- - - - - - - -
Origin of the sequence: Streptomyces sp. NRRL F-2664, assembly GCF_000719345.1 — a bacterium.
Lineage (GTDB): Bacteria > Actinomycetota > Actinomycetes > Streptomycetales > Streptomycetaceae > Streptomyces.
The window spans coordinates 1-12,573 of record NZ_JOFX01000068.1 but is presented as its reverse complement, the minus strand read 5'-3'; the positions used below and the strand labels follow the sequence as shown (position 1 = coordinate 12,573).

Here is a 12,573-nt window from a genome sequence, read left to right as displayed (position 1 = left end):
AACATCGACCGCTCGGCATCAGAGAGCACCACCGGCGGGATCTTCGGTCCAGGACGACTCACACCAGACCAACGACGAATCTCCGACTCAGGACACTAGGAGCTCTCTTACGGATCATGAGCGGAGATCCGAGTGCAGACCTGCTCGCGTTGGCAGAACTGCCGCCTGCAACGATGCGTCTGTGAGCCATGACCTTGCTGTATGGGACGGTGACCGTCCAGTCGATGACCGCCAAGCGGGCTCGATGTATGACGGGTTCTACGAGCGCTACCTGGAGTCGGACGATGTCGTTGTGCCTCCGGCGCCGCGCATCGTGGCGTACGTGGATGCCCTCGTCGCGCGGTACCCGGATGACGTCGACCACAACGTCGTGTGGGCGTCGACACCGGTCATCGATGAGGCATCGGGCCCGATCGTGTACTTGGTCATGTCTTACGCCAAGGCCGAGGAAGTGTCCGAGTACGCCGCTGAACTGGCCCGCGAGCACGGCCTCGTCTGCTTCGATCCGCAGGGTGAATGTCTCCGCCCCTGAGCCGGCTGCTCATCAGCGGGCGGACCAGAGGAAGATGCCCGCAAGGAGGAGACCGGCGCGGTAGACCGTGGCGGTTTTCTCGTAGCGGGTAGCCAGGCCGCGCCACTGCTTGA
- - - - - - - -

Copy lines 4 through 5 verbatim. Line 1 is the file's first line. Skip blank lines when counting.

Here is a 12,573-nt window from a genome sequence, read left to right as displayed (position 1 = left end):
AACATCGACCGCTCGGCATCAGAGAGCACCACCGGCGGGATCTTCGGTCCAGGACGACTCACACCAGACCAACGACGAATCTCCGACTCAGGACACTAGGAGCTCTCTTACGGATCATGAGCGGAGATCCGAGTGCAGACCTGCTCGCGTTGGCAGAACTGCCGCCTGCAACGATGCGTCTGTGAGCCATGACCTTGCTGTATGGGACGGTGACCGTCCAGTCGATGACCGCCAAGCGGGCTCGATGTATGACGGGTTCTACGAGCGCTACCTGGAGTCGGACGATGTCGTTGTGCCTCCGGCGCCGCGCATCGTGGCGTACGTGGATGCCCTCGTCGCGCGGTACCCGGATGACGTCGACCACAACGTCGTGTGGGCGTCGACACCGGTCATCGATGAGGCATCGGGCCCGATCGTGTACTTGGTCATGTCTTACGCCAAGGCCGAGGAAGTGTCCGAGTACGCCGCTGAACTGGCCCGCGAGCACGGCCTCGTCTGCTTCGATCCGCAGGGTGAATGTCTCCGCCCCTGAGCCGGCTGCTCATCAGCGGGCGGACCAGAGGAAGATGCCCGCAAGGAGGAGACCGGCGCGGTAGACCGTGGCGGTTTTCTCGTAGCGGGTAGCCAGGCCGCGCCACTGCTTGA